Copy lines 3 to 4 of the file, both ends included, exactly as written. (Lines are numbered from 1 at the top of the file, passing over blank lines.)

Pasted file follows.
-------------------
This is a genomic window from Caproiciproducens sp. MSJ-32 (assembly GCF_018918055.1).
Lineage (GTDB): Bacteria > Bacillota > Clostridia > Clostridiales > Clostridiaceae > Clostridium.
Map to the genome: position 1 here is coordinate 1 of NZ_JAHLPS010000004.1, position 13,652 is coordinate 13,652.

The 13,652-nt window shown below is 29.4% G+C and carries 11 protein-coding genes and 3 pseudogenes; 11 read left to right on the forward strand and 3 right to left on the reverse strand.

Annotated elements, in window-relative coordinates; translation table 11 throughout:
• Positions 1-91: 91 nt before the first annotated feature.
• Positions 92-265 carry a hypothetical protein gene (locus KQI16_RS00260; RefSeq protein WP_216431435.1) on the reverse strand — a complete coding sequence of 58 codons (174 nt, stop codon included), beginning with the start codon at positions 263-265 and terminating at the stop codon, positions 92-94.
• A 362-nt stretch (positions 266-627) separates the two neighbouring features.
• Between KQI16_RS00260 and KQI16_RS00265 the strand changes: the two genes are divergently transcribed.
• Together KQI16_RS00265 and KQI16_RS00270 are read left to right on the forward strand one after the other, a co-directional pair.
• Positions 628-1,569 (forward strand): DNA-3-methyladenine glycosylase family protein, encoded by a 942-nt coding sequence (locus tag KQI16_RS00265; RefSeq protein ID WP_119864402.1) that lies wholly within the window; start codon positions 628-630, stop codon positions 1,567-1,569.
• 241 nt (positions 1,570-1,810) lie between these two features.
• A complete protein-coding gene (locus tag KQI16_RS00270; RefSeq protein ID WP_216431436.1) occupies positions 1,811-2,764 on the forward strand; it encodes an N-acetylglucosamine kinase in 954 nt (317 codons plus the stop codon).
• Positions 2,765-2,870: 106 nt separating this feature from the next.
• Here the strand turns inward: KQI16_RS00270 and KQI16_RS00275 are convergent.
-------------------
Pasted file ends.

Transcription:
Map to the genome: position 1 here is coordinate 1 of NZ_JAHLPS010000004.1, position 13,652 is coordinate 13,652.

The 13,652-nt window shown below is 29.4% G+C and carries 11 protein-coding genes and 3 pseudogenes; 11 read left to right on the forward strand and 3 right to left on the reverse strand.